Interserve is up by 14% today after releasing a robust set of first-half results. Encouragingly, its net debt has been reduced to £275m and the company has improved its year-end net debt guidance of £300m-£320m. It will also exit the Energy from Waste business, with no further charges expected above the £70m announced in May.
Interserve’s interim dividend has risen by 2.5% due to it delivering in-line sales and profitability for the period. Its future workload visibility is good, standing at £7.6bn after the company won £1.9bn of new business during the period. And with Interserve’s operating cash flow improving to £128m from £20m in the first half of 2015, its financial situation is becoming stronger.
Looking ahead, Interserve may endure a challenging period as the UK enters a period of great uncertainty. Although Interserve is an international business, its UK operations are significant and its share price performance could suffer as a result.
However, with Interserve trading on a price-to-earnings (P/E) ratio of just 5.7, it offers an exceptionally wide margin of safety. This means that even if its top and bottom lines come under pressure over the medium term, its shares may still perform well due to their low valuation. And with significant upward rerating potential, Interserve remains a top-notch value play that currently yields a whopping 6.8%.
While Interserve has soared today, shares in recruitment services and conferencing services company RTC Group are down by 15%. That’s despite RTC releasing an upbeat set of interim results for the first six months of the year that show a rise in sales of 16% versus the corresponding period from the prior year.
Furthermore, RTC’s profit from operations before amortisation of intangibles increased from £0.5m in the first half of 2015 to £0.6m in the first half of the current year. And with cash flow from operations being £1m versus a £0.8m outflow last year, its financial outlook is becoming increasingly positive.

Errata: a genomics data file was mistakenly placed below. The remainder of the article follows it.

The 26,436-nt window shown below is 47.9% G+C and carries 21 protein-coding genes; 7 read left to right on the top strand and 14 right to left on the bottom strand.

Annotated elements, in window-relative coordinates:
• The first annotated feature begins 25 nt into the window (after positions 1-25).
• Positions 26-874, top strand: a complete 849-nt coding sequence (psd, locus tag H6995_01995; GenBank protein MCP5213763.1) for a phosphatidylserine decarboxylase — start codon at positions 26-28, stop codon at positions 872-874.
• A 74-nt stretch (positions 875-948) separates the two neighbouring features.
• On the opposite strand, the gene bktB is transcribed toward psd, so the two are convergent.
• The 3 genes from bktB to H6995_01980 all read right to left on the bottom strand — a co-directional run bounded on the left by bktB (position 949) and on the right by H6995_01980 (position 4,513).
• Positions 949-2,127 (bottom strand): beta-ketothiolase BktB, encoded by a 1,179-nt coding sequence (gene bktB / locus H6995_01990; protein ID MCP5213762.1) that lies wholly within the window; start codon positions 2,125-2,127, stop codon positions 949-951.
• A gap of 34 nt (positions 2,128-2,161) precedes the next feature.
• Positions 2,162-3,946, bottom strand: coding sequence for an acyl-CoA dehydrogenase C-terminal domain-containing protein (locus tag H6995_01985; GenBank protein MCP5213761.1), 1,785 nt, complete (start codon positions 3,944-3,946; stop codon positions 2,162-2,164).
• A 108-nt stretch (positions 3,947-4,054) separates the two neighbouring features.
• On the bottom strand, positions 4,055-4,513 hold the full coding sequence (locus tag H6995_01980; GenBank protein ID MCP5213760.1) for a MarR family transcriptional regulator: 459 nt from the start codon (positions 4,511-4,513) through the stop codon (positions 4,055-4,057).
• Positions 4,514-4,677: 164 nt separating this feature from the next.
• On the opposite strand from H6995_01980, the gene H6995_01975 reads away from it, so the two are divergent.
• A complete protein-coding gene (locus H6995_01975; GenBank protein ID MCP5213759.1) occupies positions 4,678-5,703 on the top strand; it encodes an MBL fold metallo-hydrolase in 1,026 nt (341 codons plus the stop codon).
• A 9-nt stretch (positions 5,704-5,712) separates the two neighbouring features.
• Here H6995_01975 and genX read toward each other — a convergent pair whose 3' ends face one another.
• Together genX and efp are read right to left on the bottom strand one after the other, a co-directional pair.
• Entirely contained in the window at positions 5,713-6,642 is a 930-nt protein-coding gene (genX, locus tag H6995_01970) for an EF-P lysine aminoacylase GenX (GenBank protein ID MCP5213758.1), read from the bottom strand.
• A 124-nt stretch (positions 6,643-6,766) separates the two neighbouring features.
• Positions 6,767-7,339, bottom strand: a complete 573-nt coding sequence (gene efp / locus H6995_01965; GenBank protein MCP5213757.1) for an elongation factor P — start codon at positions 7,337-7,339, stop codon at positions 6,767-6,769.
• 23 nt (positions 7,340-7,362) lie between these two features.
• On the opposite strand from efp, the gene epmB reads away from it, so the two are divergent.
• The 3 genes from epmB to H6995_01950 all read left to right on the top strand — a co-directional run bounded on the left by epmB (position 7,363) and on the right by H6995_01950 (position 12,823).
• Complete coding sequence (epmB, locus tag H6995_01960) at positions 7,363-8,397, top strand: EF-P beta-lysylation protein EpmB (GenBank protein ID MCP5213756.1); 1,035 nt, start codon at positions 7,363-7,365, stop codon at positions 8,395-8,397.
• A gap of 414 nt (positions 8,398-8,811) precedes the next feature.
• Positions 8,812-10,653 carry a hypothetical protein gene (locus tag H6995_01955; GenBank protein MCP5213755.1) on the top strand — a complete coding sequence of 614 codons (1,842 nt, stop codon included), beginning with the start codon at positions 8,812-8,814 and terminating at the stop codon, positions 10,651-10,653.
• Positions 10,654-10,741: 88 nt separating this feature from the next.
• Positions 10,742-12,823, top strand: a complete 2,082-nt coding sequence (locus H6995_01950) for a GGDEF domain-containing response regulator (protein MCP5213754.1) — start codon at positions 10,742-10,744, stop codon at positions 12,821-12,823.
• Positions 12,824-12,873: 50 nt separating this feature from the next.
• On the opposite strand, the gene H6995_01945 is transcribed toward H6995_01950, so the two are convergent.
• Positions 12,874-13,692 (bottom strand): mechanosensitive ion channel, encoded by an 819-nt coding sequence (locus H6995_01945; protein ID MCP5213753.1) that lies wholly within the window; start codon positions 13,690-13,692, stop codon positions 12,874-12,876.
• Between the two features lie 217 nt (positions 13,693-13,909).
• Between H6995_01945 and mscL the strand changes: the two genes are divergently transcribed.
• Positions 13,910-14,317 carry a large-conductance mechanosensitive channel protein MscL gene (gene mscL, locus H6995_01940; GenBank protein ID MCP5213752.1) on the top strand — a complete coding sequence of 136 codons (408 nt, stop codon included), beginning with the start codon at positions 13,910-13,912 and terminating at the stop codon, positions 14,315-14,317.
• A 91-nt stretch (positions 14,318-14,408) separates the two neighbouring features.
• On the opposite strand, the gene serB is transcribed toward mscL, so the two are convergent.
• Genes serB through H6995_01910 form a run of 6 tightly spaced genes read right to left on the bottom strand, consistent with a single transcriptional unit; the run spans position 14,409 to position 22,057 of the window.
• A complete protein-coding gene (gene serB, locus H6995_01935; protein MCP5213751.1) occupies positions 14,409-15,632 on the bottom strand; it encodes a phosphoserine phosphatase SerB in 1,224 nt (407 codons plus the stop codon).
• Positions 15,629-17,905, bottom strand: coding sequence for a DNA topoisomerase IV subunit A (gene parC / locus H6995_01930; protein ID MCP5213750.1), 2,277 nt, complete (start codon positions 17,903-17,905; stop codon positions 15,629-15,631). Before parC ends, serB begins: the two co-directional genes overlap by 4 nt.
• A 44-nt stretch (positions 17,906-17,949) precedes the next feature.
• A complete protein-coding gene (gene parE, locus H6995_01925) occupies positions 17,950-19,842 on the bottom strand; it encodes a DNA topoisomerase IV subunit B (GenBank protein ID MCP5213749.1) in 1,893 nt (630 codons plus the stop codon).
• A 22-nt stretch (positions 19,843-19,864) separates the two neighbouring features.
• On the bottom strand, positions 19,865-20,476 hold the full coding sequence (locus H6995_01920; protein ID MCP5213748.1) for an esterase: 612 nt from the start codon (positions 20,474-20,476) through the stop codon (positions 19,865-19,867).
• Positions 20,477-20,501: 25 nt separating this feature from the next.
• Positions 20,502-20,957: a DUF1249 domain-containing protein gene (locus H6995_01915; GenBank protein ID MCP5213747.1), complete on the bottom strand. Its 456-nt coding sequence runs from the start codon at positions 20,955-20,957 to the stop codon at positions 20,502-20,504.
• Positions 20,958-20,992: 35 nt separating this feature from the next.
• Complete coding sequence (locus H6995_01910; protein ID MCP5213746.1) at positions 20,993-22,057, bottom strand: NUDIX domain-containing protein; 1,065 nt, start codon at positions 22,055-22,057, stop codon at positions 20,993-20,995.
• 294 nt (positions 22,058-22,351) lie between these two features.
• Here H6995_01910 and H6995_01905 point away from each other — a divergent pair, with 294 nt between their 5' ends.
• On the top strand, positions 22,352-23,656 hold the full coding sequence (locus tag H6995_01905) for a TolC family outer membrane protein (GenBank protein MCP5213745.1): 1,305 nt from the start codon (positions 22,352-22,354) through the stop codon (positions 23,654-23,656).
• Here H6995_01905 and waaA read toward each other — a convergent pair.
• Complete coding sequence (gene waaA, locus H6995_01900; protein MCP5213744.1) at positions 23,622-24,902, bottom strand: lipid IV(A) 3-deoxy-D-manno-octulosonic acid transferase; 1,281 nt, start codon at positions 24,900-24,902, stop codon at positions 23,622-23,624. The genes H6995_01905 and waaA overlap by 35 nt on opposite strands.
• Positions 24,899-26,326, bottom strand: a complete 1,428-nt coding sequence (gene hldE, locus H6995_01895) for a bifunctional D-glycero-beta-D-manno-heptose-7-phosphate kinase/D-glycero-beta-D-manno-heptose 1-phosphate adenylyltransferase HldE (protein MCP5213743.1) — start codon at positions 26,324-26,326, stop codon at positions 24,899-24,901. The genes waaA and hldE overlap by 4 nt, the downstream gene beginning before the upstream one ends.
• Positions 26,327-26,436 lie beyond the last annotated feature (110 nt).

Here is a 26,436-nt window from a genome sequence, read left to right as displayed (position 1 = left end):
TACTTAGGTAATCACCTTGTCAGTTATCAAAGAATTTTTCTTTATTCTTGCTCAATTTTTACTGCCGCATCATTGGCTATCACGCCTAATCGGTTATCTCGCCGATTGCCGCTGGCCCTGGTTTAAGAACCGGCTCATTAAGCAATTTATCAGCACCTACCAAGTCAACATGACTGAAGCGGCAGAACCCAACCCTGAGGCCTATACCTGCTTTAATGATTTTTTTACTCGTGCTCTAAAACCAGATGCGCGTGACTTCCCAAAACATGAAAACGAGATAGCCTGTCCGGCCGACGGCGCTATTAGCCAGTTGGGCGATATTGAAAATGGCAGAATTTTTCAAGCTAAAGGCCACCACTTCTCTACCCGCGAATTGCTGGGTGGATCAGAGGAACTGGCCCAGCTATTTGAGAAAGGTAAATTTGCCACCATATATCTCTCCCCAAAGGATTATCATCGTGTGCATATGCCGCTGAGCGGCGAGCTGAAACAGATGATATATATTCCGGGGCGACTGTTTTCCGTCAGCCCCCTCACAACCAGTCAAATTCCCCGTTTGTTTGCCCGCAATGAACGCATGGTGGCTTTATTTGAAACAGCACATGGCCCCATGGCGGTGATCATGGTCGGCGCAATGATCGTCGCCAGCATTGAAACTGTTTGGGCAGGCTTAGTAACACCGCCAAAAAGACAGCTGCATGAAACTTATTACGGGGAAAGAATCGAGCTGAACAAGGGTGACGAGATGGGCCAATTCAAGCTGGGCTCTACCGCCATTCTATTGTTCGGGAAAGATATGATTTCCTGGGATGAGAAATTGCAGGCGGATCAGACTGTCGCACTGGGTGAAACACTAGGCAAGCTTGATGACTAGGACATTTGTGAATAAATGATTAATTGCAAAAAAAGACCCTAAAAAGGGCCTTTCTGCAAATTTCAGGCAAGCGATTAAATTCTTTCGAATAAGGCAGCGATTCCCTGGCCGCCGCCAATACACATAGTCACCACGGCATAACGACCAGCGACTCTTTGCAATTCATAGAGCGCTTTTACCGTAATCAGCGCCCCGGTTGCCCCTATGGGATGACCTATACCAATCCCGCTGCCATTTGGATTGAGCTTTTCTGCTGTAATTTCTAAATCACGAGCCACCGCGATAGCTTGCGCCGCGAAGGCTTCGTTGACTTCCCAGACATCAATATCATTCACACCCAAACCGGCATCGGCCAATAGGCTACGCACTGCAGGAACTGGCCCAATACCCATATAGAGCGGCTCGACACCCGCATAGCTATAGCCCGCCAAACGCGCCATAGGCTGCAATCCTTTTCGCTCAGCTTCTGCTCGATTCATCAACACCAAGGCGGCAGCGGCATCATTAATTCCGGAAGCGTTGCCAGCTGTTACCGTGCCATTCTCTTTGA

RTC has increased its interim dividend to 1.1p per share from 1p per share last year. This puts it on a yield of 6.1% and with dividends being covered 2.6 times by profit, there’s scope for them to rise at a faster pace than RTC’s bottom line. On that topic, RTC is forecast to increase its earnings by 10% in each of the next two financial years. And with its shares trading on a P/E ratio of 6.4, they offer excellent value for money at the present time.
Clearly, the risk of a recession from Brexit is significant and unemployment is forecast to rise to 5.5% from the current 5% level according to the Bank of England. However, with a wide margin of safety and an appealing risk/reward ratio, RTC could prove to be a sound long-term buy, although it may be somewhat volatile in the near term.
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Peter Stephens owns shares of Interserve. The Motley Fool UK has no position in any of the shares mentioned. We Fools don't all hold the same opinions, but we all believe that considering a diverse range of insights makes us better investors.